I want to be able to have a log file that a servlet could write to (mainly for debugging purposes when using esoteric APIs).
I have a Resin account with a web hosting site and there is no console, configuration panels or logs so when things go wrong with a servlet i have no way of tracking it and seeing what the problem is (except using the grey matter between my ears and lots of time !). ALthoug they maybe a way that i do not know.
Could someone tell me how to write to a file or have some other accessible log of what is happening in my servlets.
I have tried writing to files but never see them when i look (i am not even sure where they will go, i know the did not end up where i can see them !!)
Before writing code like that, you should try the following:
Or something similar. You should NOT then try to read from this location. The point is that the local or default directory is usually not where you think it is, and you shouldn't rely on it being correct. You should consider using the ServletContext to write your logs to a place you define instead.
Using a logger such as Log4J or the java.util.logging facility is the best way to manage things. You get the ability to log to multiple locations at different levels of detail and you can change logging parameters without having to rebuild the app.
If you must do plain-vanilla file writes, it's best to pass in an absolute file location as an application parameter. There's no guarantee that you'll have a predictable "current directory" if you use a relative pathname, much less that you'll have write permissions for it. Double that for relative-to-the webapp, since you can't update a WAR. File and resource locations relative to the web app itself should be considered as read-only if you want maximum joy.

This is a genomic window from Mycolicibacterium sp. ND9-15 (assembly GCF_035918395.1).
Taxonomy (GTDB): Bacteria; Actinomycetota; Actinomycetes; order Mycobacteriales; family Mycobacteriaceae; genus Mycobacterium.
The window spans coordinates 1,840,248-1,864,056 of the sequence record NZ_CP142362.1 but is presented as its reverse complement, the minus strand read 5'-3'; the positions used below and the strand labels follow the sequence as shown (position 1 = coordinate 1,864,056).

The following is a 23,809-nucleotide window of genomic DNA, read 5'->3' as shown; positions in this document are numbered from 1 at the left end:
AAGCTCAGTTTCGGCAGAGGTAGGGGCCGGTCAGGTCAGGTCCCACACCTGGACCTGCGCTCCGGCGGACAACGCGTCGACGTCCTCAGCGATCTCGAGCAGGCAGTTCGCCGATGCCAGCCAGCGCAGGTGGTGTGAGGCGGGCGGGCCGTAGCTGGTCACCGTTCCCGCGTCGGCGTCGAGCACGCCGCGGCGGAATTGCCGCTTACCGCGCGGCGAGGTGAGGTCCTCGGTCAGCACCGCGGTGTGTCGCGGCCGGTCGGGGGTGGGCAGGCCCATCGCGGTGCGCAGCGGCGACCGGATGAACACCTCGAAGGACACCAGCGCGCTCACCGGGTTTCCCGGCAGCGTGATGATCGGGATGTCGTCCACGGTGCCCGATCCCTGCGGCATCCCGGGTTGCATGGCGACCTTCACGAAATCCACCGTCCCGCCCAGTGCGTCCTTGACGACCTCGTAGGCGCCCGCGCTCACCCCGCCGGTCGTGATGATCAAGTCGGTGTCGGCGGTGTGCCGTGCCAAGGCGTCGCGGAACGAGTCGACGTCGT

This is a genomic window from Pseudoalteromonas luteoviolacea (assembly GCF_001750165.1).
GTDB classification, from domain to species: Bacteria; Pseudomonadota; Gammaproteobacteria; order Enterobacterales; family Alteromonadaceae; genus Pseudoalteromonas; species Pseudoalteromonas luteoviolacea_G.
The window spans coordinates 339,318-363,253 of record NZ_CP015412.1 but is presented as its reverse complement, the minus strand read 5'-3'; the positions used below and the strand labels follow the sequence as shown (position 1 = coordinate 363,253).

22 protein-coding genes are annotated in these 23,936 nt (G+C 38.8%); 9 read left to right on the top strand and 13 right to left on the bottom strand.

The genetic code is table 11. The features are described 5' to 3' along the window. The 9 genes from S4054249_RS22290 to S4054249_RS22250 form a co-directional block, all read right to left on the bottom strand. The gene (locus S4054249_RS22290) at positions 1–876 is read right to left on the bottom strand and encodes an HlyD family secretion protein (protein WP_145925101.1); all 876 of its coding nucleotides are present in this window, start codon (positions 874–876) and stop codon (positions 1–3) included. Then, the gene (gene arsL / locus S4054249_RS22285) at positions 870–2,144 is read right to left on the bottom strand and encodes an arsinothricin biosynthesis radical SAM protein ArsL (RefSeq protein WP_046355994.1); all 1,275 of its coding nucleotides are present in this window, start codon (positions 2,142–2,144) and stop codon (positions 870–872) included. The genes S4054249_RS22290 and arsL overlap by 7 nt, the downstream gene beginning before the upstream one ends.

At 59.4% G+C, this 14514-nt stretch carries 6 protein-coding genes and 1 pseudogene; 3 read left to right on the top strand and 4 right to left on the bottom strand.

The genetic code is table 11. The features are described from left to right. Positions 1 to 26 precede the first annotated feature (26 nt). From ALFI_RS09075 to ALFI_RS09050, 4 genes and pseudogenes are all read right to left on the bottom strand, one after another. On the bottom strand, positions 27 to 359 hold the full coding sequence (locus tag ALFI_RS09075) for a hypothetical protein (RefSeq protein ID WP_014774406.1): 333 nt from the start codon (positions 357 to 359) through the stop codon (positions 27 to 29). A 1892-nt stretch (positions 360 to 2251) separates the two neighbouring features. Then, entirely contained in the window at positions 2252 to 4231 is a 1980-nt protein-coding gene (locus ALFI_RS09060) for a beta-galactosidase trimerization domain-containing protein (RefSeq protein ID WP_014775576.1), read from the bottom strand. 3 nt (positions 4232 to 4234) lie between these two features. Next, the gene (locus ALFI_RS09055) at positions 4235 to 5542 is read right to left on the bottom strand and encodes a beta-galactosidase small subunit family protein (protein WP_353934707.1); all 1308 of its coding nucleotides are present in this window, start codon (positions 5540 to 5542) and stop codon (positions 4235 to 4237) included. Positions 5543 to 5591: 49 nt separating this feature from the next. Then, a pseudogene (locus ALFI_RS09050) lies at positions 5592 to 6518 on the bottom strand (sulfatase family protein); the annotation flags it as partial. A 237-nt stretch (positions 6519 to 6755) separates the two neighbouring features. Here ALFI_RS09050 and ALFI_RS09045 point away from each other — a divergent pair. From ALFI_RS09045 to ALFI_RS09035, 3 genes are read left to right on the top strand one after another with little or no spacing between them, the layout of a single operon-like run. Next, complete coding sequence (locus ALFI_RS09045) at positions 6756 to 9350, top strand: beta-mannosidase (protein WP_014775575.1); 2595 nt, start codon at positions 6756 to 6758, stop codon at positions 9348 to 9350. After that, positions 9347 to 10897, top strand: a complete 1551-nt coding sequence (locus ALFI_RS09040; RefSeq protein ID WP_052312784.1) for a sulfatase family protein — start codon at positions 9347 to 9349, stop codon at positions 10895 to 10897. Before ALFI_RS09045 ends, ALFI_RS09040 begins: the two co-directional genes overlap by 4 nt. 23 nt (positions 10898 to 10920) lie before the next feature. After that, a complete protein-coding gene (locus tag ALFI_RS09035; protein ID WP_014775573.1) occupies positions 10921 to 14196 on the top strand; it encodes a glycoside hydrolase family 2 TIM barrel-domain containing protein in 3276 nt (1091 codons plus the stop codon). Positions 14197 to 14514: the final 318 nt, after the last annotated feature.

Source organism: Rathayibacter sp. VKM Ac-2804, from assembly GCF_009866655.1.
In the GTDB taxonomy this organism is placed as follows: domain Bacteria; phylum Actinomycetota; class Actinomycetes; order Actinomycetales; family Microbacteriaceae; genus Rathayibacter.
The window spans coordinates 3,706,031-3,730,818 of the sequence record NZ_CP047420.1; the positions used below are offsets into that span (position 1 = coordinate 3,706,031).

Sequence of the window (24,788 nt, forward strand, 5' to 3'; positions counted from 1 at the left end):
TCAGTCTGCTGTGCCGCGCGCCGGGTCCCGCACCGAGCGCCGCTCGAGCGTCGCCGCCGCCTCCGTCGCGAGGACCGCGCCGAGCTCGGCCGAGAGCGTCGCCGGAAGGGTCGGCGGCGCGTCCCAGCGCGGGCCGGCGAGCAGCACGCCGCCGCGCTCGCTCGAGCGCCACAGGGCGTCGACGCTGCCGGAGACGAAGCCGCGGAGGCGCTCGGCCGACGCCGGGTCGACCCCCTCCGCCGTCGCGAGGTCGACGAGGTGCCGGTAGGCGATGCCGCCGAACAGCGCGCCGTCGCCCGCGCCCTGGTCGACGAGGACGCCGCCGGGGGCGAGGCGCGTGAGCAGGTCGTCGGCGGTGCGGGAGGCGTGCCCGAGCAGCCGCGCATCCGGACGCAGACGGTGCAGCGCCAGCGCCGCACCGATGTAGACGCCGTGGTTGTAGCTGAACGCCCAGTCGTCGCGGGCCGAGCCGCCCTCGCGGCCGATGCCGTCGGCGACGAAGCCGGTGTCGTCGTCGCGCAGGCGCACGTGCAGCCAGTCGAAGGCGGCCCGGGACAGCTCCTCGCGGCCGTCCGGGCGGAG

Logging needn't be to a file (or just to a file, if you're using multiple log destinations). It's quite common for example to log to a completely different computer. See how the Unix syslog facility works for an example. Custom loggers can even fire pagers etc.
While your options are somewhat constrained if you're working within a confined space within someone else's server, I believe that Log4J will at least let you set up a log destination using a Log4j config file that you include inside the webapp.
Being persecuted doesn't in any way prove your righteousness or your beliefs. Many people get persecuted because they are repugnant or annoying. Or just because they can be.
One more thing you might want to check with your provider is whether the container is running under security manager. In that case you might have to ask them to grant certain permission for writing files to your code base.